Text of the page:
Fire departments should have fitness and wellness programs in place to not only improve their injury management system in place for personnel, but to also reduce the cost of payout toward workers’ compensation claims. Phelps et al. (2018) concluded that claims in this profession could range from $5,168 to $34,000 per claim filed. This would mean that any single injury can greatly impact the finances of the city. With that being said, doesn’t it make sense to incorporate strength and conditioning programs, annual fitness testing, and baseline job-readiness standards. Improving the level of “health and well-being of firefighters is key to preserving public safety” (Yoon, Kim, Y., Kim, S., & Ahn, 2016). Not only would the workers’ compensation claims take a toll on the finances of the city, but you would also have to pay personnel to replace that individual for their shift. So, the department ends up paying out double for covering one shift. Wellness programs that improve the body composition and performance of the firefighters could also change the mentality and morale of the entire department. Departments could hire strength and conditioning coordinators specifically for their designated stations, or contract a vendor to provide physical fitness testing and exercise prescription. However departments decide to combat this growing concern, obesity in the profession of firefighting needs to be controlled and decreased.

References

Brown, A. L., Poston, W., Jahnke, S. A., Keith Haddock, C., Luo, S., Delclos, G. L., & Sue Day, R. (2016). Weight loss advice and prospective weight change among overweight firefighters. International journal of occupational and environmental health, 22(3), 233–239. https://doi.org/10.1080/10773525.2016.1207045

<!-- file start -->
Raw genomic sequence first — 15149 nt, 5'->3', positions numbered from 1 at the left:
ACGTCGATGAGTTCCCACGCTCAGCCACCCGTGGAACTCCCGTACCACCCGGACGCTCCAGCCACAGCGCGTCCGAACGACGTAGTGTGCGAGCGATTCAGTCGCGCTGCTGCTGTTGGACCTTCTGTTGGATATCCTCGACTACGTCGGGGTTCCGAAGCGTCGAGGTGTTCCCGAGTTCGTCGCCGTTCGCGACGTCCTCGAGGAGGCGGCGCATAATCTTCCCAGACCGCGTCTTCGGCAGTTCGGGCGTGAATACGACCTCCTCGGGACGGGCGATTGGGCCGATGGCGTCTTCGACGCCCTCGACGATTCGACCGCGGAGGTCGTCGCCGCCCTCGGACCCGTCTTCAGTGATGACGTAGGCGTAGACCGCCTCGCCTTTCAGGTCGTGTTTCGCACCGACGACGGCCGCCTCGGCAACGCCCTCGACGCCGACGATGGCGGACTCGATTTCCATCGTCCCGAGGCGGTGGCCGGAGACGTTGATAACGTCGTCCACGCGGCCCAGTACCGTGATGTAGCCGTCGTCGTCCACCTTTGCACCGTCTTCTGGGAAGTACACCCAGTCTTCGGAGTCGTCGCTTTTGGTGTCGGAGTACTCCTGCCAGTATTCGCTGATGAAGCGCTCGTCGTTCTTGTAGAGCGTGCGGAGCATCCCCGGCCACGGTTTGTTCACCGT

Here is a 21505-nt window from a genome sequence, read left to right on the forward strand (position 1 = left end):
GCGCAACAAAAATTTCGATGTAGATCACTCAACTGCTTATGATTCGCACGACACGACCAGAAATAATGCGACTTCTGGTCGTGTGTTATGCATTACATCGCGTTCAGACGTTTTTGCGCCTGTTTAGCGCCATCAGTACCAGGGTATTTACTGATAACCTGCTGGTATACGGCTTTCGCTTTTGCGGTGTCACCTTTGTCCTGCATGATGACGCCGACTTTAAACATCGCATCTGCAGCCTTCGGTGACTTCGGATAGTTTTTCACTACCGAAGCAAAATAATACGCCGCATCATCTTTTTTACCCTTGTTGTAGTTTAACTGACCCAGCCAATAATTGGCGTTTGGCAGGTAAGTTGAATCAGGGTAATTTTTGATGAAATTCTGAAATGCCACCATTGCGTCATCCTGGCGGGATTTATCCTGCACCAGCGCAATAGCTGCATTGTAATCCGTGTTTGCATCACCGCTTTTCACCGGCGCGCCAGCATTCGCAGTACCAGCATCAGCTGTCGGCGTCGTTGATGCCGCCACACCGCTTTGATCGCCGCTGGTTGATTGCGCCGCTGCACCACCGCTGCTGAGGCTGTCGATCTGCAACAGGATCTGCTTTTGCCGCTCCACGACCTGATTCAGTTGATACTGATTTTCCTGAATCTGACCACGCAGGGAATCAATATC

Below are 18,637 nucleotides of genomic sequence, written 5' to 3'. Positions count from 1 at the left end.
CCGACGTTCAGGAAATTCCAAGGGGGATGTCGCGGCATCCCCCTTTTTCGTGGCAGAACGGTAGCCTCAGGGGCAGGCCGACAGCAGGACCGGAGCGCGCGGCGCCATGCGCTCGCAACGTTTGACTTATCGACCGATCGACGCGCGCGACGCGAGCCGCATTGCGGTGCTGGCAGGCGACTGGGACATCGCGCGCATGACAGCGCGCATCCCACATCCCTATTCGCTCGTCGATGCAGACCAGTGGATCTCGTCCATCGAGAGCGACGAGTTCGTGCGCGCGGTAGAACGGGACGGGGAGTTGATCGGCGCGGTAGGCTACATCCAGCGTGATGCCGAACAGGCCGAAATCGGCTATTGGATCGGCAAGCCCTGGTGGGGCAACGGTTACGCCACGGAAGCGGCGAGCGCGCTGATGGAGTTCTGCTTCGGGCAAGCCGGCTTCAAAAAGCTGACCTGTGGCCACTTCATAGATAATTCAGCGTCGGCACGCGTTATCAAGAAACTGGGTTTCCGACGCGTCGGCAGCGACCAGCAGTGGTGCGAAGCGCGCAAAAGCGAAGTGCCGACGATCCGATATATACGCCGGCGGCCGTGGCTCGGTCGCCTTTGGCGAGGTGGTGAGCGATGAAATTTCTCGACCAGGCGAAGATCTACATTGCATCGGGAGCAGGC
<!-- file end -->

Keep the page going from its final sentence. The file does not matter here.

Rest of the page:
Choi, B., Schnall, P., & Dobson, M. (2016). Twenty-four-hour work shifts, increased job demands, and elevated blood pressure in professional firefighters. International archives of occupational and environmental health, 89(7), 1111–1125. https://doi.org/10.1007/s00420-016-1151-5

Damacena, F. C., Batista, T. J., Ayres, L. R., Zandonade, E., & Sampaio, K. N. (2020). Obesity prevalence in Brazilian firefighters and the association of central obesity with personal, occupational and cardiovascular risk factors: a cross-sectional study. BMJ open, 10(3), e032933. https://doi.org/10.1136/bmjopen-2019-032933

Marcos-Pardo, P. J., Martínez-Rodríguez, A., & Gil-Arias, A. (2018). Impact of a motivational resistance-training programme on adherence and body composition in the elderly. Scientific reports, 8(1), 1370. https://doi.org/10.1038/s41598-018-19764-6

Phelps, S. M., Drew-Nord, D. C., Neitzel, R. L., Wallhagen, M. I., Bates, M. N., & Hong, O. S. (2018). Characteristics and Predictors of Occupational Injury Among Career Firefighters. Workplace health & safety, 66(6), 291–301. https://doi.org/10.1177/2165079917740595

Smith, D. L., Barr, D. A., & Kales, S. N. (2013). Extreme sacrifice: sudden cardiac death in the US Fire Service. Extreme physiology & medicine, 2(1), 6. https://doi.org/10.1186/2046-7648-2-6

Yoon, J. H., Kim, Y. K., Kim, K. S., & Ahn, Y. S. (2016). Characteristics of Workplace Injuries among Nineteen Thousand Korean Firefighters. Journal of Korean medical science, 31(10), 1546–1552. https://doi.org/10.3346/jkms.2016.31.10.1546